Georgetown students and local artists collaborated to tell the story of the development of go-go music, a funk music genre originating in D.C., and its cultural and political impact on the District in a new musical.
The Georgetown Theater and Performance Studies (TPST) program collaborated with the Black Theatre Ensemble (BTE) to put on eight performances of the musical “Making the Go-Go Band,” which Georgetown professor Natsu Onoda Power and musician and producer Charles “Shorty Corleone” Garris co-directed, in Gonda Theatre from Nov. 8 to 18. Eight Georgetown students and two local high school students featured in the production’s ensemble, alongside five students and six go-go musicians from Washington in the on-stage band.
Lucia McLaughlin (CAS ’25), a member of the ensemble, said the show was upbeat and lively, a good distraction from school work.
“Making a Go-Go Band is a high energy, enthusiastic performance,” McLaughlin told The Hoya. “Everyone that is part of the cast, crew or band genuinely wants to be there and this really comes through in each of our shows. We are all very bubbly and bouncy on stage. The music really forces you to become energetic.”
Chuck Brown, a singer and guitarist known as the “Godfather of Go-Go,” started go-go music in the early 1970s as a mix of funk, hip-hop and reggae music. The genre got its name because of its ability to keep people “going and going” on the dance floor.
Cameren Evans (CAS ’24), a member of the ensemble, said part of Onoda Power’s vision was to create a floor for the audience to dance on while the performance took place.
“The crowd has been so receptive,” Evans told The Hoya. “A big part of Natsu’s vision involved having a dance floor at the bottom of the stage, which freaked some of the cast out — Would people get it? Would they actually come down? — but there hasn’t been a show where people don’t come to the front and dance with us.”
The performance includes moments of call-and-response in the songs, a key part of go-go music, as well as a trivia section where four audience members come on stage to answer go-go-related questions. Trivia winners got to pick a song of their choice that the band would play live without having rehearsed it.
McLaughlin said the cast benefits from audience interaction during the production.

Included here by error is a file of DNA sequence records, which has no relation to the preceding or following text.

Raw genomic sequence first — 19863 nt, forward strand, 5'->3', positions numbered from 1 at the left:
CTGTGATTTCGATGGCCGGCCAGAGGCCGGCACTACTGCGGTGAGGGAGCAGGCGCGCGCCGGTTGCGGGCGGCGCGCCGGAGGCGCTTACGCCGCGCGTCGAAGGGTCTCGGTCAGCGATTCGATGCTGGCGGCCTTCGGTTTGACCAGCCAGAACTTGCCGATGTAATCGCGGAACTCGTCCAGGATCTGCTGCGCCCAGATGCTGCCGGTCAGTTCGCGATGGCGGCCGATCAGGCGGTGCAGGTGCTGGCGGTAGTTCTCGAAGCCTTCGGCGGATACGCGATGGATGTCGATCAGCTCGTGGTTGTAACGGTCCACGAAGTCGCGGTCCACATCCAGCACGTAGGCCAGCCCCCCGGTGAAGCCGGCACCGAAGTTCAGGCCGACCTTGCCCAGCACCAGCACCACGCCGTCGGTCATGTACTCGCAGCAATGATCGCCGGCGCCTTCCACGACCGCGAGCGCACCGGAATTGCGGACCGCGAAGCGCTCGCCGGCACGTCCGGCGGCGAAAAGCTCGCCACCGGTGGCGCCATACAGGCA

“The crowd is one of the best aspects of this production,” McLaughlin said. “It is an interactive performance, after all. The cast feeds off of the audience’s enthusiasm when we are on stage. It really feels like energy is being passed through the theater and this meaningful human connection uplifts everyone.”
McLaughlin said collaboration between Georgetown’s Department of the Performing Arts and the BTE, a Georgetown group which produces dramatic works celebrating Black American cultural heritage, allowed performers to understand aspects of go-go which are rooted in African-American culture.
“The collaboration between Black Theatre Ensemble and the Department of Performing Arts allowed for a lot of open and honest conversations,” McLaughlin said. “These conversations then translated into our script and performance through our representation of a predominantly African-American musical genre.”
Paul Noone (SFS ’25) attended the Nov. 15 performance and said the musicians and students showed how go-go music has stayed popular among generations.
“The non-Georgetown performers were an essential aspect of the event,” Noone told The Hoya. “While the Georgetown students led the show, by including longtime go-go legends as well as D.C. public school students, the casting illustrated how go-go transcends generations.”
Evans said the local musicians brought authenticity to the performance.
“These guys have been doing go-go for decades, so they’re like walking encyclopedias,” Evans said. “D.C. used to be a centrally Black city, and most of the students didn’t know anything about go-go, so to be authentic at all, collaboration was necessary. The only way this could have worked was to involve members of the go-go community.”
McLaughlin said being part of the performance has brought her new energy.
“Even after a long school day with various stressful tasks, you really get to leave that all outside of the theater. The music draws you in and you just let go,” McLaughlin said.